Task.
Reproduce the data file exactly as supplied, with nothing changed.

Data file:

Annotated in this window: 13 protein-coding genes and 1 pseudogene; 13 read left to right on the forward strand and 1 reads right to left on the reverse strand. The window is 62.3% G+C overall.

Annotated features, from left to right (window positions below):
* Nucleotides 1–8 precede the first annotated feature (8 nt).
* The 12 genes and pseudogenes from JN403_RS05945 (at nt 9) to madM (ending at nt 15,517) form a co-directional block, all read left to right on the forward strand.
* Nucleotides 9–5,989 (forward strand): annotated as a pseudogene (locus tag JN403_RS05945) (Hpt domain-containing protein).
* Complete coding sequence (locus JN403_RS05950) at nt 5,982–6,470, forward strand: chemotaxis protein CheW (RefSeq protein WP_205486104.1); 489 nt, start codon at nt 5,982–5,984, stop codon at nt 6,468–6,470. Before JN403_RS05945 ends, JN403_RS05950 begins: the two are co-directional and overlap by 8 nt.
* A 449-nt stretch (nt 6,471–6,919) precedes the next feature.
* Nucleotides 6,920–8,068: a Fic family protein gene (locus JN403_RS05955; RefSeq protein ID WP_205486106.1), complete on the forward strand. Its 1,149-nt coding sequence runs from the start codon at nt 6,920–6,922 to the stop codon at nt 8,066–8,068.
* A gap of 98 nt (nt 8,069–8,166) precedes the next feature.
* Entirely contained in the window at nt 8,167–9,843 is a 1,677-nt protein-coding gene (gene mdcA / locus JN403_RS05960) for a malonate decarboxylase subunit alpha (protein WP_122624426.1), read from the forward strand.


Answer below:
Annotated in this window: 13 protein-coding genes and 1 pseudogene; 13 read left to right on the forward strand and 1 reads right to left on the reverse strand. The window is 62.3% G+C overall.

Annotated features, from left to right (window positions below):
* Nucleotides 1–8 precede the first annotated feature (8 nt).
* The 12 genes and pseudogenes from JN403_RS05945 (at nt 9) to madM (ending at nt 15,517) form a co-directional block, all read left to right on the forward strand.
* Nucleotides 9–5,989 (forward strand): annotated as a pseudogene (locus tag JN403_RS05945) (Hpt domain-containing protein).
* Complete coding sequence (locus JN403_RS05950) at nt 5,982–6,470, forward strand: chemotaxis protein CheW (RefSeq protein WP_205486104.1); 489 nt, start codon at nt 5,982–5,984, stop codon at nt 6,468–6,470. Before JN403_RS05945 ends, JN403_RS05950 begins: the two are co-directional and overlap by 8 nt.
* A 449-nt stretch (nt 6,471–6,919) precedes the next feature.
* Nucleotides 6,920–8,068: a Fic family protein gene (locus JN403_RS05955; RefSeq protein ID WP_205486106.1), complete on the forward strand. Its 1,149-nt coding sequence runs from the start codon at nt 6,920–6,922 to the stop codon at nt 8,066–8,068.
* A gap of 98 nt (nt 8,069–8,166) precedes the next feature.
* Entirely contained in the window at nt 8,167–9,843 is a 1,677-nt protein-coding gene (gene mdcA / locus JN403_RS05960) for a malonate decarboxylase subunit alpha (protein WP_122624426.1), read from the forward strand.